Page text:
Gendered Power Transformations in India’s Northeast: Peace Politics in Nagaland

Citation:

Manchanda, Rita, and Seema Kakran. 2017. "Gendered Power Transformations in India’s Northeast: Peace Politics in Nagaland." Cultural Dynamics 29 (1-2): 63-82. 

Authors: Rita Manchanda, Seema Kakran

Abstract:

As the middle space for ‘post ceasefire-cold peace’ politics expanded in Nagaland in India’s Northeast, the Naga women’s question has emerged as symbolic of the intense social churning in traditional hierarchies around three sites of inequality: decision-making in the public sphere, patriarchal customary laws and property rights. The article tracks the shift in Naga women’s peace politics, from motherhood politics to asserting more equal modes of citizenship, and explores the emancipatory potential of Naga women’s emergence in the public sphere as key stakeholders in the peace process within a context of growing tensions in the relationship between gender and ethnicity.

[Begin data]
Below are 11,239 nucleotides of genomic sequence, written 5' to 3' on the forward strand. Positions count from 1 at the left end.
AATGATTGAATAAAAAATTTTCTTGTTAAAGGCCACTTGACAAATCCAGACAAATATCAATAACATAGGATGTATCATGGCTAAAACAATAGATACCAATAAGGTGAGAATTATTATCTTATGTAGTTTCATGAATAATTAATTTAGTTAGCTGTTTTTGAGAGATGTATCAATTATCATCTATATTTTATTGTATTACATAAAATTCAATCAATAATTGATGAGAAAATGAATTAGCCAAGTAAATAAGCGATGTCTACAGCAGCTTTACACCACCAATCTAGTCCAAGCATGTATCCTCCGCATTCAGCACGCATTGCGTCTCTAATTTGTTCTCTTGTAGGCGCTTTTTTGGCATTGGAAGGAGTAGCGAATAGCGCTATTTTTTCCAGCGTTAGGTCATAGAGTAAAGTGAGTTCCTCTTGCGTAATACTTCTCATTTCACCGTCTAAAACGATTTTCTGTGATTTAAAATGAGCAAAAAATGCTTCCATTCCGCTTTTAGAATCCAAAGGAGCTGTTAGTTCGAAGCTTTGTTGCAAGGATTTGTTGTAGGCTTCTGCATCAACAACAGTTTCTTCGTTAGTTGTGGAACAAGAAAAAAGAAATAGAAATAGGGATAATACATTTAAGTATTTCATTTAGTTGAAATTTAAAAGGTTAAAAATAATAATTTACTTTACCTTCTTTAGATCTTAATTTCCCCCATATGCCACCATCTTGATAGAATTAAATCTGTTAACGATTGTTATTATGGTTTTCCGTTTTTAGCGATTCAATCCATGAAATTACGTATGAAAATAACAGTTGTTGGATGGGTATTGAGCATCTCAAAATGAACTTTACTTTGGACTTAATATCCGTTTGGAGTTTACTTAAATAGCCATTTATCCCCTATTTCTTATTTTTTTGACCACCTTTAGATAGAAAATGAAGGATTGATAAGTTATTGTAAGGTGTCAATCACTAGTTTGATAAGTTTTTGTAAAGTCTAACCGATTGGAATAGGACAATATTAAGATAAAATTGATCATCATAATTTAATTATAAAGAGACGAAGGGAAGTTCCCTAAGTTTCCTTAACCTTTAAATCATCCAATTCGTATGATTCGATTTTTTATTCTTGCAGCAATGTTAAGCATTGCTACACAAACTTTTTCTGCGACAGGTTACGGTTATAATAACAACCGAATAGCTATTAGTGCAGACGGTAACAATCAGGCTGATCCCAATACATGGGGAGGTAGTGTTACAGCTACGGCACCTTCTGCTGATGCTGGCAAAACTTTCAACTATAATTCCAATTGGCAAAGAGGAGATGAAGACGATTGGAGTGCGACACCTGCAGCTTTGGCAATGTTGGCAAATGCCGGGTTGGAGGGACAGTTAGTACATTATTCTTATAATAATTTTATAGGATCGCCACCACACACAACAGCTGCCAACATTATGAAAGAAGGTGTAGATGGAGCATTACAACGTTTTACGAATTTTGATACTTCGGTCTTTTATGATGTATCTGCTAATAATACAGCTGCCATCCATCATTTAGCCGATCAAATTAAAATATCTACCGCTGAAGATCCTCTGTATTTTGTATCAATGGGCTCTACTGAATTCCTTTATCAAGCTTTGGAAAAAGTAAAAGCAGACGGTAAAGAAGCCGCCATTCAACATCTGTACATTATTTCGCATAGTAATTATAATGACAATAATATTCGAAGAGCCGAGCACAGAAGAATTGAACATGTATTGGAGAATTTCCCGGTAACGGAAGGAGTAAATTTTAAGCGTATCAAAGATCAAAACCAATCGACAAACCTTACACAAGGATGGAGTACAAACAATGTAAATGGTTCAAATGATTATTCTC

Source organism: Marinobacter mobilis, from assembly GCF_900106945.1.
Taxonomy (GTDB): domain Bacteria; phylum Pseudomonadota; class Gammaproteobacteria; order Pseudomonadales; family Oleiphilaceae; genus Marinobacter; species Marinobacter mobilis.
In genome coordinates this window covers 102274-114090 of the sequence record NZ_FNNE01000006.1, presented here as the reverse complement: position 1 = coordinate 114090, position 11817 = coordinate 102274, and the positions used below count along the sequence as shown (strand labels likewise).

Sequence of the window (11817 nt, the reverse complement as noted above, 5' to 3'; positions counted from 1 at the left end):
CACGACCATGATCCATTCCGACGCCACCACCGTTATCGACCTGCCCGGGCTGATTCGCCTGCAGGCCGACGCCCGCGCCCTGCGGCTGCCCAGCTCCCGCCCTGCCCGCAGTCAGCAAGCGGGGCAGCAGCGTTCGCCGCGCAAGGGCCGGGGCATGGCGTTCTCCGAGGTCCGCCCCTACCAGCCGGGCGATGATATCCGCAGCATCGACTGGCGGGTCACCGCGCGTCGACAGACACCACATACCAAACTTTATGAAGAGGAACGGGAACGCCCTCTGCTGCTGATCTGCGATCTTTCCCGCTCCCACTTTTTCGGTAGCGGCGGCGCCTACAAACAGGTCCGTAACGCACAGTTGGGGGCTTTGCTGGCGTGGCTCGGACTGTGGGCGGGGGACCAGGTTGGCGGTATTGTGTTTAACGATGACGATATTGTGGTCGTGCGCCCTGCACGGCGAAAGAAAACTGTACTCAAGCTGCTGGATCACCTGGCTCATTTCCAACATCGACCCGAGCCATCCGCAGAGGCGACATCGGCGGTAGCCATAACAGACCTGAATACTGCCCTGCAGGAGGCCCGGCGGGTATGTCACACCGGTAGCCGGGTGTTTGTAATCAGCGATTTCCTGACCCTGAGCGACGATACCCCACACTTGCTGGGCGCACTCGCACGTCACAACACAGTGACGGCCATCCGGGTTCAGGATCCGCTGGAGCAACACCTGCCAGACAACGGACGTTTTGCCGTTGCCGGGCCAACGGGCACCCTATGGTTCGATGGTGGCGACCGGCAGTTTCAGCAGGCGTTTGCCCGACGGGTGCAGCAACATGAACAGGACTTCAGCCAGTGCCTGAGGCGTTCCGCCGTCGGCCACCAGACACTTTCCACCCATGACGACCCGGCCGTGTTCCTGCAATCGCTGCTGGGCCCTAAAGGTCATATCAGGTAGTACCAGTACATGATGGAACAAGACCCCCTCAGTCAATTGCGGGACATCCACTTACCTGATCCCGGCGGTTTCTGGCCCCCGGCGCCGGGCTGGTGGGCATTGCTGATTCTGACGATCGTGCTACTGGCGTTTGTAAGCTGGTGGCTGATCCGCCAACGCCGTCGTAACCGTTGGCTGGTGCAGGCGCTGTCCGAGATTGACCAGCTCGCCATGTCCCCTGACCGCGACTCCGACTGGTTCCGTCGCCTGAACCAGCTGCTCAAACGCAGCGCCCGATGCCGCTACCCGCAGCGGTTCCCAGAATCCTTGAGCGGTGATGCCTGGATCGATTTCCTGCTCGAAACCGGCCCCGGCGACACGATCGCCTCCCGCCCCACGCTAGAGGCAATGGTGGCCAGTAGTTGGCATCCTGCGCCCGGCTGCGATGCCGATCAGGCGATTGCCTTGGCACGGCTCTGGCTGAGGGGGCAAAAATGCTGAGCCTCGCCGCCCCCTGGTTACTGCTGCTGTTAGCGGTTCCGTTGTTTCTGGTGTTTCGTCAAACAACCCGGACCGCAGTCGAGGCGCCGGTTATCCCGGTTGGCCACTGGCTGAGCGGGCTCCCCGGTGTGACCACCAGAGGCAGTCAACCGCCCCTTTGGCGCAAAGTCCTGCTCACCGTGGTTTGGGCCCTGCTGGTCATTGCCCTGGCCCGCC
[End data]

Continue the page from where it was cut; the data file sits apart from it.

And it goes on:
Keywords: customary laws, ethnicity, gender, Naga, peace politics, power

Topics: Ethnicity, Gender, Women, Gendered Power Relations, Patriarchy, Post-Conflict, Peace Processes, Rights, Property Rights Regions: Asia, South Asia Countries: India

Year: 2017

© 2020 CONSORTIUM ON GENDER, SECURITY & HUMAN RIGHTSLEGAL STATEMENT All photographs used on this site, and any materials posted on it, are the property of their respective owners, and are used by permission. Photographs: The images used on the site may not be downloaded, used, or reproduced in any way without the permission of the owner of the image. Materials: Visitors to the site are welcome to peruse the materials posted for their own research or for educational purposes. These materials, whether the property of the Consortium or of another, may only be reproduced with the permission of the owner of the material. This website contains copyrighted materials. The Consortium believes that any use of copyrighted material on this site is both permissive and in accordance with the Fair Use doctrine of 17 U.S.C. § 107. If, however, you believe that your intellectual property rights have been violated, please contact the Consortium at info@genderandsecurity.org.